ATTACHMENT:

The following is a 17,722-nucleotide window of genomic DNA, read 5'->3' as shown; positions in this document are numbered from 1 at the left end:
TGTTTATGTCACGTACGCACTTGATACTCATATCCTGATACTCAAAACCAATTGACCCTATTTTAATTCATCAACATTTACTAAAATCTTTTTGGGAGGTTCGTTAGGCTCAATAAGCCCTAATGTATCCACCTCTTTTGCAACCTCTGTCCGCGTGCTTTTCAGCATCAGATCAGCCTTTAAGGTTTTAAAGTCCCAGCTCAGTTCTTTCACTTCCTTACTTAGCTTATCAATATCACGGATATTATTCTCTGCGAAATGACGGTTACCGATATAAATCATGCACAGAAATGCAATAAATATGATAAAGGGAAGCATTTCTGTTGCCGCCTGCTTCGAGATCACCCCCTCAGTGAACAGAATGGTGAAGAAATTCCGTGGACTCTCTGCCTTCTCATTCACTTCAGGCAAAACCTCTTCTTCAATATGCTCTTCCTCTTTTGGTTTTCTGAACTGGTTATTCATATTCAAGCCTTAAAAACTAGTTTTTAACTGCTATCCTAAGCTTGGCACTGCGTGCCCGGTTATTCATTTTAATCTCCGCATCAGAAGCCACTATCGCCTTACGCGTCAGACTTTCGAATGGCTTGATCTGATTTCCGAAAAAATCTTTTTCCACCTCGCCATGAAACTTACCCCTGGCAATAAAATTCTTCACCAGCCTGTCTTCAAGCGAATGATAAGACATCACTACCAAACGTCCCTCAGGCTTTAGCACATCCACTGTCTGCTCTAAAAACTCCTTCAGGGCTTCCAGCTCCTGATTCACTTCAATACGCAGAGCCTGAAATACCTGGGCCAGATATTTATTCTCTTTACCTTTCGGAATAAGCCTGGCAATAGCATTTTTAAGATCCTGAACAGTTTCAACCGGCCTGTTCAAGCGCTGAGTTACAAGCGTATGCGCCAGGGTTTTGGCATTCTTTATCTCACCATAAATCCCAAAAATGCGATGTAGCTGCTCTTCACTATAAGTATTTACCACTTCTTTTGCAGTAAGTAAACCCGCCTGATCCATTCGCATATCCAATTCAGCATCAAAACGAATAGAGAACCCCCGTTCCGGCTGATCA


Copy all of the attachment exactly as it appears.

The following is a 17,722-nucleotide window of genomic DNA, read 5'->3' as shown; positions in this document are numbered from 1 at the left end:
TGTTTATGTCACGTACGCACTTGATACTCATATCCTGATACTCAAAACCAATTGACCCTATTTTAATTCATCAACATTTACTAAAATCTTTTTGGGAGGTTCGTTAGGCTCAATAAGCCCTAATGTATCCACCTCTTTTGCAACCTCTGTCCGCGTGCTTTTCAGCATCAGATCAGCCTTTAAGGTTTTAAAGTCCCAGCTCAGTTCTTTCACTTCCTTACTTAGCTTATCAATATCACGGATATTATTCTCTGCGAAATGACGGTTACCGATATAAATCATGCACAGAAATGCAATAAATATGATAAAGGGAAGCATTTCTGTTGCCGCCTGCTTCGAGATCACCCCCTCAGTGAACAGAATGGTGAAGAAATTCCGTGGACTCTCTGCCTTCTCATTCACTTCAGGCAAAACCTCTTCTTCAATATGCTCTTCCTCTTTTGGTTTTCTGAACTGGTTATTCATATTCAAGCCTTAAAAACTAGTTTTTAACTGCTATCCTAAGCTTGGCACTGCGTGCCCGGTTATTCATTTTAATCTCCGCATCAGAAGCCACTATCGCCTTACGCGTCAGACTTTCGAATGGCTTGATCTGATTTCCGAAAAAATCTTTTTCCACCTCGCCATGAAACTTACCCCTGGCAATAAAATTCTTCACCAGCCTGTCTTCAAGCGAATGATAAGACATCACTACCAAACGTCCCTCAGGCTTTAGCACATCCACTGTCTGCTCTAAAAACTCCTTCAGGGCTTCCAGCTCCTGATTCACTTCAATACGCAGAGCCTGAAATACCTGGGCCAGATATTTATTCTCTTTACCTTTCGGAATAAGCCTGGCAATAGCATTTTTAAGATCCTGAACAGTTTCAACCGGCCTGTTCAAGCGCTGAGTTACAAGCGTATGCGCCAGGGTTTTGGCATTCTTTATCTCACCATAAATCCCAAAAATGCGATGTAGCTGCTCTTCACTATAAGTATTTACCACTTCTTTTGCAGTAAGTAAACCCGCCTGATCCATTCGCATATCCAATTCAGCATCAAAACGAATAGAGAACCCCCGTTCCGGCTGATCA